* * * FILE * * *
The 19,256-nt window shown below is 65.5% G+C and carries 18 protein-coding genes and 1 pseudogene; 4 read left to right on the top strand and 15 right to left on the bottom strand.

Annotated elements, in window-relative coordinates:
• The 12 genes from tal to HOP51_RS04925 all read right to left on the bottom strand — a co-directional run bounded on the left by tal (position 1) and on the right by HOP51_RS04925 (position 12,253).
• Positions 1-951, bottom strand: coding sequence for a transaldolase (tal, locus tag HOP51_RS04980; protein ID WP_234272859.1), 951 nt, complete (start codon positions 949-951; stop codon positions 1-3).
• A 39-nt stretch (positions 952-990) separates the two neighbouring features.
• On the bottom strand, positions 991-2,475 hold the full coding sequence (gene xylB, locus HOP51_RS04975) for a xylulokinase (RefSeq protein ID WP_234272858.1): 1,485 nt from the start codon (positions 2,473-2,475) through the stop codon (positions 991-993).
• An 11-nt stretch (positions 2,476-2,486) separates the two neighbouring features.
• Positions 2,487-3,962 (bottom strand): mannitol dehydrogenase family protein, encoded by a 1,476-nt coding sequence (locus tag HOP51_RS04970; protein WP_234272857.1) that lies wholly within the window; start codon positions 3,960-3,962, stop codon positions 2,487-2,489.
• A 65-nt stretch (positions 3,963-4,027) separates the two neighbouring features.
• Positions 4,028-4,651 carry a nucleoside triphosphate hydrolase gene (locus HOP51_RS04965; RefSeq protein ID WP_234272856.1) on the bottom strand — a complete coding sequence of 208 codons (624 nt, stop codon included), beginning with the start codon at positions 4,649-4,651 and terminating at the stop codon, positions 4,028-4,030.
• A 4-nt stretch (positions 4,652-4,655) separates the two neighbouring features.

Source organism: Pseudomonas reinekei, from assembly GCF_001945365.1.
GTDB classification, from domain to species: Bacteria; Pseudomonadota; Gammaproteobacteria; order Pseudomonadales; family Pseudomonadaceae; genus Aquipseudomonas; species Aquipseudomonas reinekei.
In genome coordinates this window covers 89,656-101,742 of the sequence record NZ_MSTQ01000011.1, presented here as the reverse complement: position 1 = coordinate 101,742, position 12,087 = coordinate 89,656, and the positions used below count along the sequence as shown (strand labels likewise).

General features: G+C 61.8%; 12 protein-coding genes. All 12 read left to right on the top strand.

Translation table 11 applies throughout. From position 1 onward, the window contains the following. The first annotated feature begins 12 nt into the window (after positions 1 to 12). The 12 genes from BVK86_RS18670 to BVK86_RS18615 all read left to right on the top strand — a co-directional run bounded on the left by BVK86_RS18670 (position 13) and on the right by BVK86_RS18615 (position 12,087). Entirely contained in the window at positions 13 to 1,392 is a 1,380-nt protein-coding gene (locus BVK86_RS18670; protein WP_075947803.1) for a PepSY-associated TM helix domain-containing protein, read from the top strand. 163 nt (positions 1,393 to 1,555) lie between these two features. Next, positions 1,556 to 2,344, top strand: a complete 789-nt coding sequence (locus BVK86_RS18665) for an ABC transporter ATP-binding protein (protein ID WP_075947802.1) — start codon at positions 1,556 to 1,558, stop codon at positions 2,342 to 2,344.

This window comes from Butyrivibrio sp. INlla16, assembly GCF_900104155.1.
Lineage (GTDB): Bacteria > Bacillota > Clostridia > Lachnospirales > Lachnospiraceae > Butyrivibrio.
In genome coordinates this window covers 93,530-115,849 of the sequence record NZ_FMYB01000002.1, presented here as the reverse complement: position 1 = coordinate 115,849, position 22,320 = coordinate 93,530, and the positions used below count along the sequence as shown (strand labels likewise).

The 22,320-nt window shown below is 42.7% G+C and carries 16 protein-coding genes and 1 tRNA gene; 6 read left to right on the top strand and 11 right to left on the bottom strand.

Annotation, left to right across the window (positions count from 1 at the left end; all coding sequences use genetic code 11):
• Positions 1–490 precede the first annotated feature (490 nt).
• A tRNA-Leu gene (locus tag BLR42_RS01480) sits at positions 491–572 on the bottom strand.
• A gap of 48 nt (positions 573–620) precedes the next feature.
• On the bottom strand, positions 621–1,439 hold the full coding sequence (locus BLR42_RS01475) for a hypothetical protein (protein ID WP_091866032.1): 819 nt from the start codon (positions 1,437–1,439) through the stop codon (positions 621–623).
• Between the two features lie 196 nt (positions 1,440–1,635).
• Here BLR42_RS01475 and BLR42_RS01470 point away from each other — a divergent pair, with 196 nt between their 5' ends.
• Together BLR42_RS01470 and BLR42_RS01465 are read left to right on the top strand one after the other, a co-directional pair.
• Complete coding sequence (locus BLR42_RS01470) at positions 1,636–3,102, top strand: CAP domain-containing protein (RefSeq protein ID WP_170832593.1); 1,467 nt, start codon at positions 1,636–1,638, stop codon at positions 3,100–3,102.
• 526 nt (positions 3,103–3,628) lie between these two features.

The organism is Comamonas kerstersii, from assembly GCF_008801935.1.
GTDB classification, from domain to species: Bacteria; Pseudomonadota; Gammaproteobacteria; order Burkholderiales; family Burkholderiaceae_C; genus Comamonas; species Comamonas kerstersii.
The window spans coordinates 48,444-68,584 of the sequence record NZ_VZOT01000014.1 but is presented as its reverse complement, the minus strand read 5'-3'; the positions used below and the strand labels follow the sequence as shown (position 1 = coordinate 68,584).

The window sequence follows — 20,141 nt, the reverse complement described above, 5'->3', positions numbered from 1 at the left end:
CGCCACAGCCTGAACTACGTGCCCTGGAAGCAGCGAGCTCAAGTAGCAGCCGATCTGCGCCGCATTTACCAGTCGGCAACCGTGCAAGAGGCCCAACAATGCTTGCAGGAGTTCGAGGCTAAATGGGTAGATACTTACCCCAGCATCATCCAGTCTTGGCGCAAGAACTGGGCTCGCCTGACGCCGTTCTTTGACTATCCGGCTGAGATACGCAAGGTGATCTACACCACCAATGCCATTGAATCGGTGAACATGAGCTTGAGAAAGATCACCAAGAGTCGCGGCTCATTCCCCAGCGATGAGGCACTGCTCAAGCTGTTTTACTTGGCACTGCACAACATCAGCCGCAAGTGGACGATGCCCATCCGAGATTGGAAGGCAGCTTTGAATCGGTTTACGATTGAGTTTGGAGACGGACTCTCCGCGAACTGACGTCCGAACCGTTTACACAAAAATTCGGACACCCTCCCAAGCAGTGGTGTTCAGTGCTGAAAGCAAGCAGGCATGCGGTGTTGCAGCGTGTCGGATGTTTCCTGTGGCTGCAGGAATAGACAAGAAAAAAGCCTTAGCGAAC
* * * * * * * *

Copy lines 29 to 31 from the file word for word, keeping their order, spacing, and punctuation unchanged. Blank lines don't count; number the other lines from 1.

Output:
• Complete coding sequence (locus BLR42_RS01470) at positions 1,636–3,102, top strand: CAP domain-containing protein (RefSeq protein ID WP_170832593.1); 1,467 nt, start codon at positions 1,636–1,638, stop codon at positions 3,100–3,102.
• 526 nt (positions 3,103–3,628) lie between these two features.

The organism is Comamonas kerstersii, from assembly GCF_008801935.1.